Your partner seems to be spending more and more time playing their favorite online video game. They’re up late at night playing, long after you fall asleep. They no longer have much interest in sex. You ask them to cut down, but you don’t get much response. What do you do?
Can you really be addicted to video games?
Most people these days live in two worlds—the real world, and the online world. As we’ve discussed before, in episode 3 of Relationship Doctor, this has serious implications for intimate relationships in the 21st Century.
75 percent of American households include at least one video gamer.
One of the most popular ways people live in the Internet is through online video games. According to the Entertainment Software Association, 75% of American households include at least one video gamer. The video game industry makes more money than the film and music industries combined.
Gaming can be a fun, engaging diversion in the right context. For some people, though, video game use can become a problem. Many mental health professionals think that, for a very small percentage of regular users, video games can be addictive. That’s still controversial, as we’ll discuss today. But what’s clear is that video gaming can occasionally have serious negative consequences.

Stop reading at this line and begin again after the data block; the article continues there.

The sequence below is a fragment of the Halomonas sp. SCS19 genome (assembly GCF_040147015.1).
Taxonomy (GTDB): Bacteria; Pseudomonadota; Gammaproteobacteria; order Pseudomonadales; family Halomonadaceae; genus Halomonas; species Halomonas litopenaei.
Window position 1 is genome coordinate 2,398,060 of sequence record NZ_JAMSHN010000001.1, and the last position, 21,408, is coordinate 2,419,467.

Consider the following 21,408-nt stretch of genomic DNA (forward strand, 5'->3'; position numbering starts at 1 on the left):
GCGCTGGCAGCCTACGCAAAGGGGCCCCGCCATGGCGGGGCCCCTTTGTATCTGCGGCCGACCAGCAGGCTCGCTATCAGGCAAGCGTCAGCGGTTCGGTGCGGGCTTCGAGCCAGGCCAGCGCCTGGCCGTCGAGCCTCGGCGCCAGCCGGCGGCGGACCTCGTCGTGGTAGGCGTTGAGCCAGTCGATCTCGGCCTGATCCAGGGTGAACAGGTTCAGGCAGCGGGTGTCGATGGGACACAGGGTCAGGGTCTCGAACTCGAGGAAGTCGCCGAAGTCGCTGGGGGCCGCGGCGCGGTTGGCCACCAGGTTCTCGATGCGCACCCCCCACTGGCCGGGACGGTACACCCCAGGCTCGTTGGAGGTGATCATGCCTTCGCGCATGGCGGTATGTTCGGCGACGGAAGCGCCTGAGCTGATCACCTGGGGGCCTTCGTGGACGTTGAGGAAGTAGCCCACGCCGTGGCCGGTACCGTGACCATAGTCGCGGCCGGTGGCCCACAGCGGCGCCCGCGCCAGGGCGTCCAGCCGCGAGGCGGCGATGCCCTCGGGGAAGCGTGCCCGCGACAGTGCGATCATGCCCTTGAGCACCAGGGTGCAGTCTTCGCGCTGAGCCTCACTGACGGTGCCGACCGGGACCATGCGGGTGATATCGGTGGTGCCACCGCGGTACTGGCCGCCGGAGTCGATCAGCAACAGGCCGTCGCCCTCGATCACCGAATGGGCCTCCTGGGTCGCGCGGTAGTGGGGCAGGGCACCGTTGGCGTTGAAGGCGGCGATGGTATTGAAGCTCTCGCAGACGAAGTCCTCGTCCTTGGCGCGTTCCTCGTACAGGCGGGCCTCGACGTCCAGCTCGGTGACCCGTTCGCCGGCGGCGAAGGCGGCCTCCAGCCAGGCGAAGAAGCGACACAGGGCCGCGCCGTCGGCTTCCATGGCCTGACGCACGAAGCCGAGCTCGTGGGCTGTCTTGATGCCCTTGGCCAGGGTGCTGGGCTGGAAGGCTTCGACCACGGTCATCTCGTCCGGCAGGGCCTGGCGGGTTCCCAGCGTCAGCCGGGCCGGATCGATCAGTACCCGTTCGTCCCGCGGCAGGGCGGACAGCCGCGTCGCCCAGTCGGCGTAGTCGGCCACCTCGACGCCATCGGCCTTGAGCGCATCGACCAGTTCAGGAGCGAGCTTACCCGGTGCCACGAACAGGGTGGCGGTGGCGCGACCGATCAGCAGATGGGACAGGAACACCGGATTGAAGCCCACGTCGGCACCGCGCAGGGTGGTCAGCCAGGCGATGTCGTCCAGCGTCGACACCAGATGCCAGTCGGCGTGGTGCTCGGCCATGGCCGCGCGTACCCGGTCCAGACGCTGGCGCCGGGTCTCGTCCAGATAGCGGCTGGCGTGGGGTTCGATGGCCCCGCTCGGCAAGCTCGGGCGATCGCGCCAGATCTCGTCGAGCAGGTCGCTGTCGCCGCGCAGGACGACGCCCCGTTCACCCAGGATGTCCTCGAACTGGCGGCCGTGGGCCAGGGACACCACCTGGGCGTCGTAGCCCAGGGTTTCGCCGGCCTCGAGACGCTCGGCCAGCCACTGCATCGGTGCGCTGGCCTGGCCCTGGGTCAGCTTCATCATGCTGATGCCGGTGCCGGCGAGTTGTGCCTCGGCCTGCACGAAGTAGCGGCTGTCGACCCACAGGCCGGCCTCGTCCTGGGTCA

As my editor, a former video game journalist, notes, “I’ve seen marriages dissolve, people who lost friends and even jobs because of gaming, and young adults flunking out of college as the result of problem gaming habits. These stories aren’t the norm, but they’re out there.”
Can you be addicted to video games if it’s not a drug?
New neuroscience suggests that video games can activate changes in your brain similar to addictive substances like drugs or alcohol. Problem gaming can be a form of self-medication.
In 2013, the American Psychiatric Association (APA) reviewed the arguments for and against including something called Internet Gaming Disorder in its most recent Diagnostic and Statistical Manual (DSM-5).
The APA felt there wasn’t enough research evidence to make a decision. But they did include it in a special section at the back of the manual as a potential disorder requiring further research study.